I just bught a brand new GNU Carbon Series 159cm 2011, with full banana rocker and magnetraction on sale, this is going to be my future splitboard! The flex is a 6.5 out of 10, quite soft but i rather ride soft boards. Since it is such a nice board i am going to be extremely careful when doing this, and therefore i need all the help i can get! Soo excited, i really think this is going to be a nice one
From what i have heard, full rocker is not the best choise for splitboards. But i can't live without the banana rocker when riding pow so i am willing to take that risk!
First of all, what kind of splitboard kit do i need? I have seen Voile split kit, and that seems to be the best choise, am i right? The boards core is made out of wood, from what i have read thats the best core when splitting your own board?
A feature about this board, is that it has not a steeledge on the nose or tail. That is going to be nice when i am cutting the board, but will it hold for the nose/tailclips? Do i still need to cut the last piece by hand, or can i run the circlesaw straight thru?
What kind of epoxy/p-tex is the best choise for me? Keep in mind that this is a verry flexy board, and i am the kind of rider that really bends my board hard when riding!
Do i use the same kind of material for filling the screw holes on the bottom, as i use on the cutted edges?
Just give me all your input to avoid stupid misstakes.
Joined: Sat Apr 04, 2009 10:32 am Posts: 532 Location: Rawesome, BC
I've got full on rocker between the feet on my Lib Tech Mullet. Not to many problems skinning established (icy) skin tracks with a little practice.
The DIY split kit is the one you're "supposed" to buy, but there are a lot of DIYers going for the Universal split kit. With my next split, I'll be going that route... or the Lightrail split kit and Karakorum clips and save a bit of cash. I don't need the slider tracks. With the latter two options, you'll need to pick up the appropriate t-nuts from a hardware store and the tip clips.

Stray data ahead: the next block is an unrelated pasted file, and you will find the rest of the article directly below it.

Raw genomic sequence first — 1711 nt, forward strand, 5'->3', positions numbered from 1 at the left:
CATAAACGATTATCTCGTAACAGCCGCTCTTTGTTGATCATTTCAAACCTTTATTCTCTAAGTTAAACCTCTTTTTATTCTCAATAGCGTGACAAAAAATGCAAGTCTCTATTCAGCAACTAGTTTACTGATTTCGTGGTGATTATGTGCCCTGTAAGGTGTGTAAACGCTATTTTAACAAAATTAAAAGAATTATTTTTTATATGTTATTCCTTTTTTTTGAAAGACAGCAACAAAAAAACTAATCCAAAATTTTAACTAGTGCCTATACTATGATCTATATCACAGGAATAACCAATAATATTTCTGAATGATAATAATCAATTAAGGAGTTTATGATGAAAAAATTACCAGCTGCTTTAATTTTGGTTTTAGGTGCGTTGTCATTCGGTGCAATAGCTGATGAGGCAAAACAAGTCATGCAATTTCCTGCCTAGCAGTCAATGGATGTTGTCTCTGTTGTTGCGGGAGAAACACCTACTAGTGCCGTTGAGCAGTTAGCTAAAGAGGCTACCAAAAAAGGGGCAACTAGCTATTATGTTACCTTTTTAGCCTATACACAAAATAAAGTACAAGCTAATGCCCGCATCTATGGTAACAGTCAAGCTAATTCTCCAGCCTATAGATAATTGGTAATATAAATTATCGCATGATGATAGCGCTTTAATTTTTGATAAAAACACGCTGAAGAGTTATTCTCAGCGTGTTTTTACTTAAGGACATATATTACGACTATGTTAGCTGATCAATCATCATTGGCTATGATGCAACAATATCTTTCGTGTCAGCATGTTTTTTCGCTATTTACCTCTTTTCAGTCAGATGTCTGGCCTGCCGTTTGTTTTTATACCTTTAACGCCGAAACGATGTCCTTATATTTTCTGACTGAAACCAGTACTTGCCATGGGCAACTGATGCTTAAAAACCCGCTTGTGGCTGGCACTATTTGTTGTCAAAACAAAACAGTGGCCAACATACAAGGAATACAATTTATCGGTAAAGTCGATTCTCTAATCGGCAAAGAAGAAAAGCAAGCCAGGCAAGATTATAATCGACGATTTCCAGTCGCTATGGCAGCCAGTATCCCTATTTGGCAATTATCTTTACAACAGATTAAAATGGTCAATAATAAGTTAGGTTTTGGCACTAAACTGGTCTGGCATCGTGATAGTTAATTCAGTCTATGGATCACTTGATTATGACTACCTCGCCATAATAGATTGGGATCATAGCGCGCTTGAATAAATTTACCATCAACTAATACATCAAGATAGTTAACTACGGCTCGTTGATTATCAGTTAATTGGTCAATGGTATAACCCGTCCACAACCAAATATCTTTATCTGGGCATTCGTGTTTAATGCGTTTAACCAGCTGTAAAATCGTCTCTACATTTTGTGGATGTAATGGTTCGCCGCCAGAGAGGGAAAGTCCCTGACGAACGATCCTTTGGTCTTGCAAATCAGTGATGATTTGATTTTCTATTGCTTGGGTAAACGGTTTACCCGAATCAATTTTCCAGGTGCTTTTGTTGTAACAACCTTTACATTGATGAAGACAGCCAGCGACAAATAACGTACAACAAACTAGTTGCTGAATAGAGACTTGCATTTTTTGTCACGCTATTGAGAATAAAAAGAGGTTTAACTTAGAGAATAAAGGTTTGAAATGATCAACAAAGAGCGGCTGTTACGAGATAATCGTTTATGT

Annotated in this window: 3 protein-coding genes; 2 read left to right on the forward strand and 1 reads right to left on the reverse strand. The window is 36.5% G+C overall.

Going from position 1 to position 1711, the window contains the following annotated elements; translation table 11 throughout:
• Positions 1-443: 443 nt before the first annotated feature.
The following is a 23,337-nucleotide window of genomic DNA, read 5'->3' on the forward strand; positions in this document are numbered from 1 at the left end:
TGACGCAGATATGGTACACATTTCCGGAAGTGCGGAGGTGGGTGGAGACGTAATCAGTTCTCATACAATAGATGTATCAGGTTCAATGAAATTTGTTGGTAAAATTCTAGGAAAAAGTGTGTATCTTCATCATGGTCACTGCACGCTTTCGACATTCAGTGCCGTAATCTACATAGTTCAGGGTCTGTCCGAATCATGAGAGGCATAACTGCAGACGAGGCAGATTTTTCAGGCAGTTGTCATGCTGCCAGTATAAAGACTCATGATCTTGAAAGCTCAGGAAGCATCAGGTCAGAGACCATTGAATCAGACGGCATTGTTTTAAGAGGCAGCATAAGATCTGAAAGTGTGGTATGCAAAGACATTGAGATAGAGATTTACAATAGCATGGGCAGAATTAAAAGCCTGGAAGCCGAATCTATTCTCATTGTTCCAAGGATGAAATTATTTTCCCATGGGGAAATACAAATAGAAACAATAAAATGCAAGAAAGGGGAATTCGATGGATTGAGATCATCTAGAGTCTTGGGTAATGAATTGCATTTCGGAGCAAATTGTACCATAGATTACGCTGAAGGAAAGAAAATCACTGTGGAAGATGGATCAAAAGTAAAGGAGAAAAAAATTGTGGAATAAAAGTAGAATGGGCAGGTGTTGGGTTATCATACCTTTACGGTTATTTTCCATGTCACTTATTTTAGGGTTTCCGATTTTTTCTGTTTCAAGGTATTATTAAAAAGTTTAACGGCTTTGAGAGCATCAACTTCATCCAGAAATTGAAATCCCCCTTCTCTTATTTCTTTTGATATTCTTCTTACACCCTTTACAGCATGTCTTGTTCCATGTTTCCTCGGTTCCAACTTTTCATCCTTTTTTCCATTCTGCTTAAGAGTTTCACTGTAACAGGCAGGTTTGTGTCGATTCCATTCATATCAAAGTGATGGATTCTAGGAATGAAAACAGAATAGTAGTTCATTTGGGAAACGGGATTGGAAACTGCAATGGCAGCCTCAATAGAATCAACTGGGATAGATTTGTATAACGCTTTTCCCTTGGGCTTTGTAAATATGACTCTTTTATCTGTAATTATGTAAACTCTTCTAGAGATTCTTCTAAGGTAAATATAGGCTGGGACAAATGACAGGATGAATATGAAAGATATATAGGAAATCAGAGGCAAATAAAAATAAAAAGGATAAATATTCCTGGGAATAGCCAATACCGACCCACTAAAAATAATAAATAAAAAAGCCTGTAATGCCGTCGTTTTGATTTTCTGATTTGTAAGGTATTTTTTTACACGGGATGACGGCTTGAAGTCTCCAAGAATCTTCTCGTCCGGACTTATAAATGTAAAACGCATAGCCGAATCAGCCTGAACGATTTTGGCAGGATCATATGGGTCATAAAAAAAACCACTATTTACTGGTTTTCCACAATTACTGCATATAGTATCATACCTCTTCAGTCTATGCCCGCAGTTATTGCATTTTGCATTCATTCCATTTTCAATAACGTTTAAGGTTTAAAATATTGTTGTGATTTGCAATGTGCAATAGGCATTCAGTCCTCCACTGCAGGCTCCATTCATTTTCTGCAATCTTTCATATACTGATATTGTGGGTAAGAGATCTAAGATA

The lack of a fully wrapped steel edge has little impact on the tip clips holding in. They aren't that close to the edge. More to reduce swing weight than anything I'd imagine, it is Mervin after all. The trade off is durability, so don't aim for trees and rocks. I'd still cut the tip/tail by hand Circular saws are pretty violent by nature and the potential for delam/serious chipping just isn't worth the couple of minutes it takes to cut it and sand it by hand.
G/Flex-650 is the last epoxy resin you'll ever buy. Some people go for the Snoli ptex inserts over standard t-nuts to make the base look pretty. I did, but won't again. Skins pull the ptex off and the inserts spin easy. My board is a work in progress, every time ptex cap gets pulled off by a skin, I replace it with the G/Flex. Burly stuff.
For the sidewall, I put a couple of layers of varathane or something. Still there.
If your board is already a 6.5/10 on the stiffness scale, I might be worried that it will turn into a 4 or 5 after cutting. Just a thought. Full rockers as splits are fun. I have had a few BC days on a Sentury Sync and it did just fine.
sounds like a rad project, i split a 161.5 lib-tech travis rice which has a flex of 7 on the mevin scale i believe, and although it is a bit softer it is for sure not crazy soft. i went with the option of having the board split on a waterjet which turned out amazing, straight and it only took a kerf (material lost due to the cut) of 1/64" so the board basically did not get any narrower. for that all i did was find the center line of the board then the waterjet operator and i lined it up by hand and he drove it by hand to make the cut. one recommendation on the cut is to place tape under the center tap that goes across the board parallel to the sides of your bindings mounted where you want them, this helps with two things, placing your binding pucks for mounting them, and you can use these tape lines to line up the board halves to ensure they are perfectly aligned during drilling and mounting and whatnot. also when you mount the hardware; t-nuts, chinese hooks, and tip and tail clips, i sandblasted all of the parts on the sides that would not end up on the outside of the board and epoxied them into their respective holes to seal out moisture, add strength back to the board where holes had been drilled (especially important for the t-nut holes), and to prevent the hardware from spinning or coming lose in the core. for this i used west systems g-flex epoxy, which has proven to be very durable. for sealing the edges i used spar urethane and heat-gunned the exposed wood to warm it while brushing the urethane on to ensure good penetration into the wood. also if you buy a split kit from voile they include p-tex discs to fill the t-nut holes, and these are just meant to be epoxied into the holes, and so far with over 50 days on this board not one has pulled out or moved.